Pro Bono Family Attorney Guide

Finding a Pro Bono Family Attorney

A good source of information when looking to retain a Family Attorney is your local legal aid office. Most cities and counties have one and their contact information can be found in the phone book or with a simple online search. Many legal aid offices will have a website that provides the information you need to find family lawyers, and information on which lawyers are currently offering pro bono assistance.  All lawyers will have pro bono requirements, but not all lawyers are constantly volunteering their time. Since pro bono legal aid is usually reserved to assist low-income clients, you will usually need to apply to see if you meet the requirements for pro bono help. Pro bono attorneys are around to help you get legal assistance when you cannot afford to get legal assistance. Dealing with a legal issue is already stressful, finding an attorney should add more stress to the process. Anyone who is or has been involved in a divorce, accident, child custody, or any other form of civil case can confirm this. This is definitely the time when you need an experienced attorney and their advice.

How Can I find Pro Bono Legal Help?

If you are unable to find assistance through state and local sources, you can search for non-profit legal services networks that are funded through Federal Grants. These offices provide a wide range of Civil Law services through their staff of experienced attorneys and paralegals. They can help with divorce and custody cases and give you advice on related matters such as property settlements, asset allocation etc.

Another option for obtaining the services of a bro bono family attorney (free legal aid from family attorneys) is through you local law school. Many of these schools run legal clinics where you can obtain assistance from law students under the supervision of experienced family attorneys and law professors.

Depending on where you live, there may be privately funded non-profits legal aid in your area that provide specific legal services to a particular portion of the population. They may specialize in immigration law, landlord/tenant law, or representing seniors. If in addition to being unable to afford an attorney, if you are disabled, battered, elderly etc, mention this to EVERY agency you speak to. You may be eligible for a pro bono family attorney for which you might not otherwise qualify. If an agency cannot help directly, they may be able to coordinate getting you a family lawyer or at least point you to the right organization.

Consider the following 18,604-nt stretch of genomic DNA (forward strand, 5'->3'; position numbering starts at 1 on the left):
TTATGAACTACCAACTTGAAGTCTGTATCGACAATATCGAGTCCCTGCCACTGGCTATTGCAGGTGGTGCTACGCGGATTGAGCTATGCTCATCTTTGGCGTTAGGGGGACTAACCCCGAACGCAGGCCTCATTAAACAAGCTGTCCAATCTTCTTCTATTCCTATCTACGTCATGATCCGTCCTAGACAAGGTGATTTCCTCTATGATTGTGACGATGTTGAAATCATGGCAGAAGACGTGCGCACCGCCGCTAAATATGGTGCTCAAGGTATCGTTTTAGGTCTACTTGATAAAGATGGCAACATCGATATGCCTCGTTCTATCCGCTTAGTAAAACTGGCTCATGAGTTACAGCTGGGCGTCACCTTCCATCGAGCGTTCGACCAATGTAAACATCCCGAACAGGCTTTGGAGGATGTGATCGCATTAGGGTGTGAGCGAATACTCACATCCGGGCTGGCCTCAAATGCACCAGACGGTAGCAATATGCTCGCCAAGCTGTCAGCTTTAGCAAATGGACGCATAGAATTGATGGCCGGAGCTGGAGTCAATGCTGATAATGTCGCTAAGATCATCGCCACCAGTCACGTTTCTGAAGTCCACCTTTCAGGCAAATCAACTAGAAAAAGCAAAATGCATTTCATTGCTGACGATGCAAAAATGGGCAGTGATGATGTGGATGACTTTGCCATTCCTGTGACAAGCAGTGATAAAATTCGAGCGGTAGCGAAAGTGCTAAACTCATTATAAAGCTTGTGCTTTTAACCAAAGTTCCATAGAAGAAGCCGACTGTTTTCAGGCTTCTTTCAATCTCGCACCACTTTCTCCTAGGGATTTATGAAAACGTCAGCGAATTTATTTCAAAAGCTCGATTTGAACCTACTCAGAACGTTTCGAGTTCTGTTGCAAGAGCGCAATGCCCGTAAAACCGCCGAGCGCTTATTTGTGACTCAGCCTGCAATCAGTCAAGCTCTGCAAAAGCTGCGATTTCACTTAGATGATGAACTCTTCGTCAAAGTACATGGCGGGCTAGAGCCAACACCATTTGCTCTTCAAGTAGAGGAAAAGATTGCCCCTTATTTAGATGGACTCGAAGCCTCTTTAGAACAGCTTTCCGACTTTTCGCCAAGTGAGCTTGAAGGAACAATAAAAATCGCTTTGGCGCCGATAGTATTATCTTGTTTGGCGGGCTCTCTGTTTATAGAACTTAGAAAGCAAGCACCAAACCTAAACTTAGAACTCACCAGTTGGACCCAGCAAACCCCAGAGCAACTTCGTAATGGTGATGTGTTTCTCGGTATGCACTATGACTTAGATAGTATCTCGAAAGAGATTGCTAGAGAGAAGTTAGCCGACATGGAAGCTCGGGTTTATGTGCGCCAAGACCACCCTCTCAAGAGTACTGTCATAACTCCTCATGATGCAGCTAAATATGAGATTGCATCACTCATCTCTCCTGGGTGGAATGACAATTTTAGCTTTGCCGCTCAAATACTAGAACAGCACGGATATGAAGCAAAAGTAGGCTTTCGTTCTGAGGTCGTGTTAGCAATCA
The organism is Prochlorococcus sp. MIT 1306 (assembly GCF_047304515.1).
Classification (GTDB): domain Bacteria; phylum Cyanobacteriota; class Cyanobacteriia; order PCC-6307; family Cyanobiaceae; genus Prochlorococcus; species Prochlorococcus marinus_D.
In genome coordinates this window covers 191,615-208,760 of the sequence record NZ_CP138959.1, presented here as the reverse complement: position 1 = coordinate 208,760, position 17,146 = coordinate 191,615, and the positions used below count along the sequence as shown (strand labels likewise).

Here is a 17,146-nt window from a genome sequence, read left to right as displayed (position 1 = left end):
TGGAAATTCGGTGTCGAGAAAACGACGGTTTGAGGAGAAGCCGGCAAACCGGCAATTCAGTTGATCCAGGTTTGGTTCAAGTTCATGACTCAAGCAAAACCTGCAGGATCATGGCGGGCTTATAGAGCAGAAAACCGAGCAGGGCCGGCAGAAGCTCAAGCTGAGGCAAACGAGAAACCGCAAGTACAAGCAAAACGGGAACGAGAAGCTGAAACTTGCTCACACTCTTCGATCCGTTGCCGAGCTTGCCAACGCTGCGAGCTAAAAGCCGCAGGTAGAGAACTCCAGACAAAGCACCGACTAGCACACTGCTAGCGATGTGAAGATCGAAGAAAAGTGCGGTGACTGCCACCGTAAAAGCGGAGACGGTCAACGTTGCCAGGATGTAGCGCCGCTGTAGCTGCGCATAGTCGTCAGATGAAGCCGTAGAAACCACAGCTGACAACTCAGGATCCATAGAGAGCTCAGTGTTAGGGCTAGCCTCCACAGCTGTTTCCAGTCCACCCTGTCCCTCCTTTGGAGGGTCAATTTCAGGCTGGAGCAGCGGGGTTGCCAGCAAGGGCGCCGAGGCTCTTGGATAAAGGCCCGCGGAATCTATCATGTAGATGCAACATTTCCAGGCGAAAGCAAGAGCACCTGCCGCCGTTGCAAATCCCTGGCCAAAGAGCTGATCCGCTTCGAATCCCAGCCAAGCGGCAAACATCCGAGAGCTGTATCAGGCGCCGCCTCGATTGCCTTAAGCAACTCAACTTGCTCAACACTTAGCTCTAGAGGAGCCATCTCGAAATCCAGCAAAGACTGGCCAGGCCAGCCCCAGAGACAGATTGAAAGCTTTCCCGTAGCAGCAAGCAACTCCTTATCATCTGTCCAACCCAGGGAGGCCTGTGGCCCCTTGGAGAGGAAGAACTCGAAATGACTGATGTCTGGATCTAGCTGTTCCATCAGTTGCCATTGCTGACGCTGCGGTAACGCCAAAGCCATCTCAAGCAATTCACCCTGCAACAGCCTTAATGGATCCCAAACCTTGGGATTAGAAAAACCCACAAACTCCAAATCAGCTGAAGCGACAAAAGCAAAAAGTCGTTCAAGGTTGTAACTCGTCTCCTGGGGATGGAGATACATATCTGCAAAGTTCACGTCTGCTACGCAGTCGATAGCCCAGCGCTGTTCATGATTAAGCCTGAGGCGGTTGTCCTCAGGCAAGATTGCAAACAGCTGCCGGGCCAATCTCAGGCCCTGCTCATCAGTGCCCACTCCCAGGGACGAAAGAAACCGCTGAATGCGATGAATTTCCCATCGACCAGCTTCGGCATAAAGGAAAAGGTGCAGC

Additional Information:

Specifically for divorce cases, if your spouse is financially much more secure, you may be able to get a court to order your spouse to pay for all or a portion of your legal fees. If this is the case, mention this to any lawyers you contact. If this is not the case, there are options available for obtaining family attorneys at a free or greatly reduced rate.

One of the first things you should do is to call your state bar association. Look in your phone book or do an online search. Bar associations are a wealth of information about local lawyers or programs that can provide services for free or at a greatly reduced rate. If they don’t have specific information that can help you, they can direct you to the resources that can help. They may even have local private programs that can provide advice from a family attorney. Some state or local bar associations have specific programs wherein lawyers have agrees to devote a certain amount of time to pro bono representation.

How to Qualify for Pro Bono Legal Help:

Sometimes you need legal help right away and you may not be able to afford it. There are legal agencies throughout the United States that have access to affordable lawyers who can help you with your case. Most legal aid cases deal with issues like housing, domestic violence, family law (such as custody cases), or public benefits (such as being denied Social Security). Some legal assistance agencies also deal with immigration issues, consumer law, disability law, and other types of cases. Larger legal aid agencies may have entire departments devoted to one type of law or another. If your legal aid office gets funding from the government, they may be limited as to what types of cases they can handle.